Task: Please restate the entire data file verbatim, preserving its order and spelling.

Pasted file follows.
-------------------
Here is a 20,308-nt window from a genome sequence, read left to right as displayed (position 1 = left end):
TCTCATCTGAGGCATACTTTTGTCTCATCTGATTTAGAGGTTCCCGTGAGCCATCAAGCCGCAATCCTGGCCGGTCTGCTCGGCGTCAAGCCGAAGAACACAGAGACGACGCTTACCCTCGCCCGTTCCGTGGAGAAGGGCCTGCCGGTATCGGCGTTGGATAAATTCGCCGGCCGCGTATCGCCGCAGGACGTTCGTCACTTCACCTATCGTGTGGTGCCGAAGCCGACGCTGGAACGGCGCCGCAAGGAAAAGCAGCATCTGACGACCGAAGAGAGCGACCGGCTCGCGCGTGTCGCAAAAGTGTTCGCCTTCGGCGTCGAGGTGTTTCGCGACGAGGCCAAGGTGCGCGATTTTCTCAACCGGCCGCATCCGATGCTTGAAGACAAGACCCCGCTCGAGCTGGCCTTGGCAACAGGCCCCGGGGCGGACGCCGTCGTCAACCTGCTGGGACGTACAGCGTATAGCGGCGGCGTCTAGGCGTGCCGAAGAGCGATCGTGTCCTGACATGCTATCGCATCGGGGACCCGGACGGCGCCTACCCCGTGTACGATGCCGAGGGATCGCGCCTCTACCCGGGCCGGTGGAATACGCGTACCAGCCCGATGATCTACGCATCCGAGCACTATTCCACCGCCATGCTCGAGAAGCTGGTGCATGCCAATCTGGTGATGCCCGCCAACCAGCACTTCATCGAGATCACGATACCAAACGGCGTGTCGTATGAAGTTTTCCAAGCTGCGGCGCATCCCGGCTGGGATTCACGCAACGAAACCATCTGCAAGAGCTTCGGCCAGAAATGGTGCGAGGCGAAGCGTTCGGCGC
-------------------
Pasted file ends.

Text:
Here is a 20,308-nt window from a genome sequence, read left to right as displayed (position 1 = left end):
TCTCATCTGAGGCATACTTTTGTCTCATCTGATTTAGAGGTTCCCGTGAGCCATCAAGCCGCAATCCTGGCCGGTCTGCTCGGCGTCAAGCCGAAGAACACAGAGACGACGCTTACCCTCGCCCGTTCCGTGGAGAAGGGCCTGCCGGTATCGGCGTTGGATAAATTCGCCGGCCGCGTATCGCCGCAGGACGTTCGTCACTTCACCTATCGTGTGGTGCCGAAGCCGACGCTGGAACGGCGCCGCAAGGAAAAGCAGCATCTGACGACCGAAGAGAGCGACCGGCTCGCGCGTGTCGCAAAAGTGTTCGCCTTCGGCGTCGAGGTGTTTCGCGACGAGGCCAAGGTGCGCGATTTTCTCAACCGGCCGCATCCGATGCTTGAAGACAAGACCCCGCTCGAGCTGGCCTTGGCAACAGGCCCCGGGGCGGACGCCGTCGTCAACCTGCTGGGACGTACAGCGTATAGCGGCGGCGTCTAGGCGTGCCGAAGAGCGATCGTGTCCTGACATGCTATCGCATCGGGGACCCGGACGGCGCCTACCCCGTGTACGATGCCGAGGGATCGCGCCTCTACCCGGGCCGGTGGAATACGCGTACCAGCCCGATGATCTACGCATCCGAGCACTATTCCACCGCCATGCTCGAGAAGCTGGTGCATGCCAATCTGGTGATGCCCGCCAACCAGCACTTCATCGAGATCACGATACCAAACGGCGTGTCGTATGAAGTTTTCCAAGCTGCGGCGCATCCCGGCTGGGATTCACGCAACGAAACCATCTGCAAGAGCTTCGGCCAGAAATGGTGCGAGGCGAAGCGTTCGGCGC